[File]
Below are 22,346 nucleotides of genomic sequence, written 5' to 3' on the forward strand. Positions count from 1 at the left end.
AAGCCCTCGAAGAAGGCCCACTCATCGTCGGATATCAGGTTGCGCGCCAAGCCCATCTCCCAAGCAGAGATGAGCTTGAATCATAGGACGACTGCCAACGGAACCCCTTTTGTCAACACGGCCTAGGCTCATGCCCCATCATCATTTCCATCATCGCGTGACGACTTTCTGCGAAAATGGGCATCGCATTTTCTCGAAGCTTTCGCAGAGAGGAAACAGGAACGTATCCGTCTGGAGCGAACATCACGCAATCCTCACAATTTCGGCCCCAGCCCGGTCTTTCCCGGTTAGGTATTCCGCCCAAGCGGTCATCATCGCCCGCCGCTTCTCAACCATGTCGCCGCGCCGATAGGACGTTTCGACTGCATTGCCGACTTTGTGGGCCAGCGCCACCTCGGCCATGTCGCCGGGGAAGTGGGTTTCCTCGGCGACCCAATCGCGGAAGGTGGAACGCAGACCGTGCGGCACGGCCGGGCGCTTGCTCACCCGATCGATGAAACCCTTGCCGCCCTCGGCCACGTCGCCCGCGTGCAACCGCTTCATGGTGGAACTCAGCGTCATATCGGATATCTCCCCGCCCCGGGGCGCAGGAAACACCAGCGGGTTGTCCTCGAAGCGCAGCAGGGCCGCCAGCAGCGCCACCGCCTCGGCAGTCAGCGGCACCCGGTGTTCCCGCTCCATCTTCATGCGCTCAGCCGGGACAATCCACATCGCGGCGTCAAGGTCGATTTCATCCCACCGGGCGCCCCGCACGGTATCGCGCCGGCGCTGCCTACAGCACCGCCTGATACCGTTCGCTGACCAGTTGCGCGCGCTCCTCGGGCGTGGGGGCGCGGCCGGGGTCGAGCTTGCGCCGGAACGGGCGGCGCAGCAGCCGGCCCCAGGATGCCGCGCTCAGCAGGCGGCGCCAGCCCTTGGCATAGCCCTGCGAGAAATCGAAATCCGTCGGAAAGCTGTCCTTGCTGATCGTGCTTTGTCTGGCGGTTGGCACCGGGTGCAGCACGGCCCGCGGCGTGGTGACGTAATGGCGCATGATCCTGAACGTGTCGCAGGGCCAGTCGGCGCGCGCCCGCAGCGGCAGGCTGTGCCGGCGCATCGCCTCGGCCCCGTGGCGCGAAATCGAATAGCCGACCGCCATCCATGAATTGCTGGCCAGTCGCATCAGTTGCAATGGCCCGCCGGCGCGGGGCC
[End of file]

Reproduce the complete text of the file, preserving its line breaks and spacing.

Below are 22,346 nucleotides of genomic sequence, written 5' to 3' on the forward strand. Positions count from 1 at the left end.
AAGCCCTCGAAGAAGGCCCACTCATCGTCGGATATCAGGTTGCGCGCCAAGCCCATCTCCCAAGCAGAGATGAGCTTGAATCATAGGACGACTGCCAACGGAACCCCTTTTGTCAACACGGCCTAGGCTCATGCCCCATCATCATTTCCATCATCGCGTGACGACTTTCTGCGAAAATGGGCATCGCATTTTCTCGAAGCTTTCGCAGAGAGGAAACAGGAACGTATCCGTCTGGAGCGAACATCACGCAATCCTCACAATTTCGGCCCCAGCCCGGTCTTTCCCGGTTAGGTATTCCGCCCAAGCGGTCATCATCGCCCGCCGCTTCTCAACCATGTCGCCGCGCCGATAGGACGTTTCGACTGCATTGCCGACTTTGTGGGCCAGCGCCACCTCGGCCATGTCGCCGGGGAAGTGGGTTTCCTCGGCGACCCAATCGCGGAAGGTGGAACGCAGACCGTGCGGCACGGCCGGGCGCTTGCTCACCCGATCGATGAAACCCTTGCCGCCCTCGGCCACGTCGCCCGCGTGCAACCGCTTCATGGTGGAACTCAGCGTCATATCGGATATCTCCCCGCCCCGGGGCGCAGGAAACACCAGCGGGTTGTCCTCGAAGCGCAGCAGGGCCGCCAGCAGCGCCACCGCCTCGGCAGTCAGCGGCACCCGGTGTTCCCGCTCCATCTTCATGCGCTCAGCCGGGACAATCCACATCGCGGCGTCAAGGTCGATTTCATCCCACCGGGCGCCCCGCACGGTATCGCGCCGGCGCTGCCTACAGCACCGCCTGATACCGTTCGCTGACCAGTTGCGCGCGCTCCTCGGGCGTGGGGGCGCGGCCGGGGTCGAGCTTGCGCCGGAACGGGCGGCGCAGCAGCCGGCCCCAGGATGCCGCGCTCAGCAGGCGGCGCCAGCCCTTGGCATAGCCCTGCGAGAAATCGAAATCCGTCGGAAAGCTGTCCTTGCTGATCGTGCTTTGTCTGGCGGTTGGCACCGGGTGCAGCACGGCCCGCGGCGTGGTGACGTAATGGCGCATGATCCTGAACGTGTCGCAGGGCCAGTCGGCGCGCGCCCGCAGCGGCAGGCTGTGCCGGCGCATCGCCTCGGCCCCGTGGCGCGAAATCGAATAGCCGACCGCCATCCATGAATTGCTGGCCAGTCGCATCAGTTGCAATGGCCCGCCGGCGCGGGGCC